For those who don’t truly understand, what is blockchain?
Blockchain simply put is a publicly visible ledger that underpins the cryptocurrency economy.
One of the great things about blockchain is the evolution it has brought to ledgers. Ledgers began hundreds of years ago in London. When a boat went out to get goods, people had shares in that ship, and would invest in it. When the ship returned with the bounty and spices, they would give a portion back to the investors. However, only one person would write this down in a book. Chances are, they were skimming off the top, or perhaps intoxicated. Flash forward to today, and blockchain technology is upgrading that ledger technology to something that is decentralised, distributed and public, which means that we can control the narrative and not rely on some guy in a bank, in the government on the other side of the planet.
How does this technology apply to the current travel landscape?
Blockchain technology, and specifically public ledger technology, can easily transform the travel sector. Given that traveling and tourism largely rely on the trust of individual industries, cities, and businesses, increasing that trust would improve the business potential of whoever maintained the highest trust.
On a strictly emotional level, it’s easy to see how blockchain and publicly visible data would improve the hospitality industry. If consumers can see exactly what plane ticket they are buying, or view how many transactions have occurred for a specific vendor, then it’s evident that those with the best reputation will see an increase in growth.
What are the applications of blockchain to the travel industry?
Blockchain has real life applicability to the travel industry. Travellers have to deal with multiple parties during any form of travel. When planning a trip, people have to deal with reserving transportation, booking hotels, locating activities, and currency exchange. All of these could utilize blockchain technologies to improve efficiencies and improve trust in the travel industry.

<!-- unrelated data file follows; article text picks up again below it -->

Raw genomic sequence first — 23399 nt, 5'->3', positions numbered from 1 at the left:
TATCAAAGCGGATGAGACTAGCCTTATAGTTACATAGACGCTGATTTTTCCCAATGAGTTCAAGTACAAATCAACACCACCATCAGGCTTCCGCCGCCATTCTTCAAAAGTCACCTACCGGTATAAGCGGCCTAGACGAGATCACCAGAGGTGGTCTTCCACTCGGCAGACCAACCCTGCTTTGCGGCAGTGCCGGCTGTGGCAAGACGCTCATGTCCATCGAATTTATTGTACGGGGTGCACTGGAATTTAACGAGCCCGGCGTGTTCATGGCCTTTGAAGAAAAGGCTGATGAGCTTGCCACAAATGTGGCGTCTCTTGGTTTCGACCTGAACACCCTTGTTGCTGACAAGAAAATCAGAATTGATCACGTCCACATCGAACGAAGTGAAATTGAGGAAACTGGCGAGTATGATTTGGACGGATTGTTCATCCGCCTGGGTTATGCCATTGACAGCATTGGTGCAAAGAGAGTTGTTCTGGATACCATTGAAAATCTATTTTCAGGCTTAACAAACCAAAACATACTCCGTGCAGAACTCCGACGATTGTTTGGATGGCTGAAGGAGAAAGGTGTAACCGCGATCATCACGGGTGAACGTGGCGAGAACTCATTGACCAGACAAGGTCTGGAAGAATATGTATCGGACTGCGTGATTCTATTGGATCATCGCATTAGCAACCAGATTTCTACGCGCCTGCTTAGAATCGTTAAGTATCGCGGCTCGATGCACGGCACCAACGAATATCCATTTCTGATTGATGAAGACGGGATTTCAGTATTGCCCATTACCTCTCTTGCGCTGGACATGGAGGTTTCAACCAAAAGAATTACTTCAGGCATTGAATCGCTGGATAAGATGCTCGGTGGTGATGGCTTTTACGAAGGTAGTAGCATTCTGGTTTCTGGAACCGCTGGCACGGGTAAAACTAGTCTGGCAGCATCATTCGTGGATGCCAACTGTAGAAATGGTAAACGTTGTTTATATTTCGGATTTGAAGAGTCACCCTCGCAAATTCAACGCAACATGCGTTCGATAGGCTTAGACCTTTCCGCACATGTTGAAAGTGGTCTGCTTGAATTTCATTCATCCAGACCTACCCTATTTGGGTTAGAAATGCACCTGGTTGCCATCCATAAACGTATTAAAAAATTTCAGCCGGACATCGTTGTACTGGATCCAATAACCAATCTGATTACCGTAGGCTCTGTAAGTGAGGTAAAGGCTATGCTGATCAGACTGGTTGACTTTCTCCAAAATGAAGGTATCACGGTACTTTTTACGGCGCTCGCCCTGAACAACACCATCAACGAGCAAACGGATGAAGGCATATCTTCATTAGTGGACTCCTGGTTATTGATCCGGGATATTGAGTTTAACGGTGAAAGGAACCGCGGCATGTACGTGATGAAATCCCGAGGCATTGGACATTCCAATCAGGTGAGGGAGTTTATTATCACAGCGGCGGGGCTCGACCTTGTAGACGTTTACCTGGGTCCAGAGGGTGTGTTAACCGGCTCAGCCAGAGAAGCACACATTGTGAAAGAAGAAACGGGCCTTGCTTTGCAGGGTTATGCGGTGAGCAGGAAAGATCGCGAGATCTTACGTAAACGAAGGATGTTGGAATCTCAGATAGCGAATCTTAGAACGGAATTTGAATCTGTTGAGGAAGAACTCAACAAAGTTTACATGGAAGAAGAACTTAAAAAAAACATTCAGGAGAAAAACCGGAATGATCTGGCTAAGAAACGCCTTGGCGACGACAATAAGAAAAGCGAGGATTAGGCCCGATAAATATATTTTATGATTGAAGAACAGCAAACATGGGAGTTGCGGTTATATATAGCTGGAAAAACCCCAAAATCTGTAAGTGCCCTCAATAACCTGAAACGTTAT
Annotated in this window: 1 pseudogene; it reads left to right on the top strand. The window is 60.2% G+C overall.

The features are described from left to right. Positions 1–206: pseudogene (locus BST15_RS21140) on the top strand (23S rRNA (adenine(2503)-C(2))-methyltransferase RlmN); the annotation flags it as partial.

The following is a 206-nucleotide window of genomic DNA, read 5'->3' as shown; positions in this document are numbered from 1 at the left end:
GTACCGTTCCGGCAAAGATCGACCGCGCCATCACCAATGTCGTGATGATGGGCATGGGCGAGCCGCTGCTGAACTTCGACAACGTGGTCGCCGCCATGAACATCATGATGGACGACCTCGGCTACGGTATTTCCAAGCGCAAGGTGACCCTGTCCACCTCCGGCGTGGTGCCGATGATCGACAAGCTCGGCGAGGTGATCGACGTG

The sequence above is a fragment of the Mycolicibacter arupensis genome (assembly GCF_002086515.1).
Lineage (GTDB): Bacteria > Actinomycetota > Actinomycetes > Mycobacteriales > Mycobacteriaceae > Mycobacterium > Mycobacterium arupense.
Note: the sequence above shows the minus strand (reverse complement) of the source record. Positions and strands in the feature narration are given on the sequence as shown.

Looking at the hospitality industry, are there challenges that blockchain could solve?
The hospitality industry is rife with challenges that blockchain can solve. Through smart contracts, fraud can be reduced during check-out scenarios for consumers looking to purchase airline tickets, or lodging accommodations.
Blockchain can also solve the mesmerizing and confusing challenge of transaction fees which plague the travel industry. With transaction data publicly visible, it would reduce the need for travel companies to maintain their connections to the variety of GDSs that they work with, which can reduce costs to consumers. Additionally, if a consumer were able to exchange currencies for their intended country through the same portal that they bought their airline tickets, this would reduce additional unnecessary transaction fees.
Africa is relatively behind in the adoption of new tech, when do you think Africa would see a tipping point in blockchain adoption?
I believe that the transformation has already started in Africa. What’s great about the current African landscape is that many countries and economies are eager for tech investment, and many tech companies are eager to implement their new technologies. Since blockchain applications are more than just patches to existing infrastructures and industries, these companies can start fresh in industries that haven’t been reformed in decades.
Who would have the most to gain from the adoption of blockchain?
Everyone will benefit from mass adoption of blockchain, but the rural and urban poor in Sub-Saharan Africa will see the biggest change. Hundreds of millions can potentially be lifted out of poverty through a continent wide shift to blockchain infrastructure. With the majority of African countries suffering from high to super-high interest rates, Africans who want to invest their savings will see their financial livelihoods forever changed.
About Christopher Cleverly: CEO of Kamari
A barrister by profession, Dr. Chris Cleverly has made it his mission to help bring development mechanisms to Africa which can empower Africans to seize their own destiny. His journey on this mission began during the 1990s when he attended King’s Law College and became a barrister. After graduating, he founded the Trafalgar Chambers in the U.K., and became the youngest head of chambers in over a century. In 2005 he founded the Made In Africa Foundation, an organization he has guided to fulfill his dream of bringing systemic infrastructure change to Africa. Today, he is CEO of Kamari, a blockchain project building an ecosystem of lotteries, mobile gaming, and payments for one billion people across Africa.